Artnet has the sad headline: “A Single US Republican Senator Has Blocked the Approval of New Museums Dedicated to Women’s History and the American Latino.”

Alexandra M. Thomas of Hyperallergic has a play-by-play of a recent online teach-in organized by La Tanya S. Autry that addresses “the limits and possibilities of the arts to address anti-Blackness.” Catch up and find out what’s next for Autry’s Black Liberation Center.

The New York Times’ style writer Vanessa Friedman on Pantone’s announcement of the color of the year. Spoiler alert: for the second time, two colors have been named.

“News of the coronavirus vaccine has reinforced Pantone’s selection. Even in the gray sameness of our current days, the future does look a whole lot brighter. Illuminated, even.”

And Finally

ICYMI: Reflect on what the water holds.

– Rachel Eggers, SAM Associate Director of Public Relations

Photo: Benjamin Benschneider

Seattle Asian Art Museum: A Storied Past Inspires a Bright Future

“Renovating a museum that is an architectural icon is no small task,” explains Sam Miller, Partner at LMN Architects, the firm overseeing the Seattle Asian Art Museum’s renovation and expansion design. Preservation of the landmark building is essential, but modern demands necessitate change. These changes include improved ADA accessibility, seismic and climate control upgrades, and other electrical/mechanical controls imperative to present-day museum standards. The renovation features a modest expansion that adds exhibition and educational space, allowing the museum to better serve the community.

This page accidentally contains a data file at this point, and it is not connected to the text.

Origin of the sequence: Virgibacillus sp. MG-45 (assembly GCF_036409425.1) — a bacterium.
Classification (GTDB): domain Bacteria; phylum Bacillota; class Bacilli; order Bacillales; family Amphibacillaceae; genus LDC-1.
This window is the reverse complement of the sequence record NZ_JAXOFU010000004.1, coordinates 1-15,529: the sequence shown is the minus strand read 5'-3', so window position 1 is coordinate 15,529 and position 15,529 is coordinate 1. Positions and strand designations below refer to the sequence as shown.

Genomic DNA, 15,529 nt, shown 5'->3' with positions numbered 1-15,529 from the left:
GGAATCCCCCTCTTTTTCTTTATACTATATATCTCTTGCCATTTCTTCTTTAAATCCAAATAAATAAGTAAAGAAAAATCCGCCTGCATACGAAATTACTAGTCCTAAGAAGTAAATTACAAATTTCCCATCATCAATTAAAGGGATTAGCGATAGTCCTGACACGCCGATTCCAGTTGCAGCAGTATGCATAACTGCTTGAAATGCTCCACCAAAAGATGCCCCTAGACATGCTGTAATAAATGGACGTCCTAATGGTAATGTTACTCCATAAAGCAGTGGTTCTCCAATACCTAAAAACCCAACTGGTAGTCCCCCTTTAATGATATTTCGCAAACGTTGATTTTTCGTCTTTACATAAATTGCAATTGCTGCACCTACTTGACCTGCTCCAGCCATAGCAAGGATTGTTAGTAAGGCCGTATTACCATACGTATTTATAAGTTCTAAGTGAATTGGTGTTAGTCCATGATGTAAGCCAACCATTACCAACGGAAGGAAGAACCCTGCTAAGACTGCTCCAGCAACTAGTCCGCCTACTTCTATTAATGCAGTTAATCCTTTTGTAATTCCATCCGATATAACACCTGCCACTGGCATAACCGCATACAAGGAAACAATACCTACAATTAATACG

The Art Deco building is considered one of architect Carl F. Gould’s greatest achievements. “Our goal has been to impact the existing spaces as minimally as possible,” Miller says of LMN’s approach to the renovation process. “When there’s any new intervention that’s not replicating or preserving the historic architecture, we’re distinguishing the work with a more contemporary detailing so it’s clearly different from the building’s historic fabric.”